The Fence

Barack Obama has made me realize that, for the first time, I believe in a presidential candidate. Sure, I was an avid supporter of Bill Clinton in both his runs, and actively supported Gore and Kerry as well. But I can’t say I necessarily believed any of those candidates were going to transform our country, or politics, or the future. I viewed them primarily as good Democrats who would make good Presidents, and just as important, the mechanism to keep Republicans out of power.  Hillary Clinton would fit that same mold, for the most part. I view her as a good Democrat (mostly), whose victory would keep the Republicans from power.

But for whatever reason, I’ve guzzled the Obama Kool-Aid, and in him I see someone who not only would (for the most part) pursue what I consider progressive/Democratic policies, but who can transform this political morass that has existed at least since 1994.  I know skeptics say he is short on substance and experience, and perhaps he is.  But he has demonstrated to date that he has the ability to bring new people into the Democratic tent, and he has unquestionably demonstrated that he’s willing to engage issues with an honesty and intellectual perspective that has been sorely lacking in recent discourse.  Given my already-stated view that the POTUS is more about leadership and tone than specific policy positions, I find this to be a potent combination.

All of which makes this a very scary election cycle for me, because the stakes are so much higher.  On the one hand, a McCain/GOP victory would be absolutely crushing to me emotionally, even moreso than Bush’s 2004 victory, which I would not have thought possible at the time.  So much so that I fear the depths my cynicism might reach in such a case; it could turn me off of politics forever, or at least till the next election cycle.  It would certainly sap me of any remaining confidence in the way our elections are covered and conducted.

If Hillary wins, I can live with that, but it will leave me with a feeling of “what if”, and generally make me feel like we’ve merely extended the politics of the last 20 years.  I would just feel like it was “our turn” to take the reigns of power after another lamentable election cycle that polarized the electorate.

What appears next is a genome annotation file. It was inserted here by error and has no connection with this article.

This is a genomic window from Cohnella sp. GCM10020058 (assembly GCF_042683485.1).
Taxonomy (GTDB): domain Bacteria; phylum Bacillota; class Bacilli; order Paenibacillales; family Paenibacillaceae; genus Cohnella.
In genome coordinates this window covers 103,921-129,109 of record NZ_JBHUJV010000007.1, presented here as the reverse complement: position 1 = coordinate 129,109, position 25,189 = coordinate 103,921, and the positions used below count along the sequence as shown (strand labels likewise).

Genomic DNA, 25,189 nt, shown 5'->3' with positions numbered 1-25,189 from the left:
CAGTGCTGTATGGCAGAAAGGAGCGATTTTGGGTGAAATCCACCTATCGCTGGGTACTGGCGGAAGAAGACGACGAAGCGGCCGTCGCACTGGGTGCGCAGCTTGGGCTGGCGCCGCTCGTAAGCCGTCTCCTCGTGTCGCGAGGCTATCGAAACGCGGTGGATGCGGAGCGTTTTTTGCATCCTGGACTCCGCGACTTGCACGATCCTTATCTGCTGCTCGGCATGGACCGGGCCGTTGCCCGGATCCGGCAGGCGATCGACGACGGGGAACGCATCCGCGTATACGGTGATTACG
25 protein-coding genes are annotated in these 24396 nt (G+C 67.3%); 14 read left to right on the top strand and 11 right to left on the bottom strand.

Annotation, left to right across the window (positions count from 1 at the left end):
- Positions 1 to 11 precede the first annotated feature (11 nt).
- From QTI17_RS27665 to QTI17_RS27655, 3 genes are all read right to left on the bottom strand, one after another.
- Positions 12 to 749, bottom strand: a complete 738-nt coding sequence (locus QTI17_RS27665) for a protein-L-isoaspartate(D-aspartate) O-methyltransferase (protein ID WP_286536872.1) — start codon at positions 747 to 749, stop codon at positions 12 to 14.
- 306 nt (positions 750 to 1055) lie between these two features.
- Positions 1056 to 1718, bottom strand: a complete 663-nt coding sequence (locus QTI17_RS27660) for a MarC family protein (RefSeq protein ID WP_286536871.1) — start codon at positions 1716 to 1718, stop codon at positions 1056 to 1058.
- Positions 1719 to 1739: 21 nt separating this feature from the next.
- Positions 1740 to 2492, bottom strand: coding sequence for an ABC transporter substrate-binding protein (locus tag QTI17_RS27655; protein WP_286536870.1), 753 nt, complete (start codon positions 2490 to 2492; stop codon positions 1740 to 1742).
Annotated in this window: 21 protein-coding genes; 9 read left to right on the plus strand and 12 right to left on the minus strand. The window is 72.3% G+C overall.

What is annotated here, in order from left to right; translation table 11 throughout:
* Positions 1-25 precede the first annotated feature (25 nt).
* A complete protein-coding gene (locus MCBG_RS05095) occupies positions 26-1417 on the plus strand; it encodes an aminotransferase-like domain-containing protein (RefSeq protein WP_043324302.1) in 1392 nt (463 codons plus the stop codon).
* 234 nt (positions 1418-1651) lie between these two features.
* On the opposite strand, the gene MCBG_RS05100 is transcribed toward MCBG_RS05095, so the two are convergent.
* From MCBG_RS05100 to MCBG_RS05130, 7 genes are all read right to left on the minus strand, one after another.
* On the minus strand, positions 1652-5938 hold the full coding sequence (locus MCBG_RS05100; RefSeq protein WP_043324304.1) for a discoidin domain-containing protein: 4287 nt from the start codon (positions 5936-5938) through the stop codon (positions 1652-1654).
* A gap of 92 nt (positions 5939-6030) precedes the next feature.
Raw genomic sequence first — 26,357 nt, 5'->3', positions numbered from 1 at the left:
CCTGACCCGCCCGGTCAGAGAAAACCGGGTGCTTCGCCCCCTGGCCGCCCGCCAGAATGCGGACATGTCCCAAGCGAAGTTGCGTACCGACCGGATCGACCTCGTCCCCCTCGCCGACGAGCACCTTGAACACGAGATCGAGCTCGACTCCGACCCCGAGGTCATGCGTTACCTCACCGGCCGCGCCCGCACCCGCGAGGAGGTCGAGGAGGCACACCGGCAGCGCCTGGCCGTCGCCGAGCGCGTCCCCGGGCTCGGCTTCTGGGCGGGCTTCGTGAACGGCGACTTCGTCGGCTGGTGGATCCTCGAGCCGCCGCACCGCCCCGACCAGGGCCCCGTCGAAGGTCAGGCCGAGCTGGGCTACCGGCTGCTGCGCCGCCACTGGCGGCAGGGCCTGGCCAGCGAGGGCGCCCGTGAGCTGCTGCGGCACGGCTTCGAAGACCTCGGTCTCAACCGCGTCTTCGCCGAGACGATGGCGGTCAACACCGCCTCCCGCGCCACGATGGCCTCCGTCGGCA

But if Obama wins…well, I suppose he could certainly disappoint me, perhaps by not being progressive enough, or by not being able to find the phone at 3:00 AM, or by being a mysterious Muslim stranger from the East.  But I don’t expect any of those outcomes.  I expect a leader that can restore some of what we’ve lost, and demonstrate a new kind of political discourse that doesn’t talk down to people.

Sometimes I think it’s really going to happen.  Other times I shake my head and wonder how I ever thought we were ready for or deserved that kind of leadership.  I suppose I’m setting myself up for a big fall, though, because when it’s all said and done I think it’s going to happen.

Stakes are high.

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5 Responses to The Fence

  1. Charley says:

    I think it’s the most significant Democratic primary since 1968. I’ve talked to so many people who have the feelings you’ve described. I was at a birthday party last weekend and when I left to go vote for Obama’s convention delegates, two other party-goers came with me–including the birthday girl’s mom! Now, I’m interested in politics by career choice, but this is something special. When this many people are this excited and for this long (already), I think we are in for a truly transformative election. Go BO!

  2. Becky O says:

    I showed the Obama 1984 parody ad today to my argument class. It’s a hoot. See it: Of course, none of my students had any idea that it was an actual ad from 1984. They got the big brother theme, but didn’t know what a big deal the Mac was in 1984. You can also see the original apple ad to compare them (which I also showed.) My students don’t understand what a primary is…but they did get the sarcasm in the ad.

  3. Becky O says:

    Another one, I didn’t show to my class, but is awsome.

    If you haven’t seen the original Sarah Silverman one…watch this first.

  4. Pipeline says:

    Ah, the youth of today. If they don’t get primaries, they must be completely confused about caucuses. But so am I.

  5. Nathan D says:

    I made a $100 bet today that John McCain would be the next President. Made me sad. But, it probably justifies a $100 campaign contribution to Obama.

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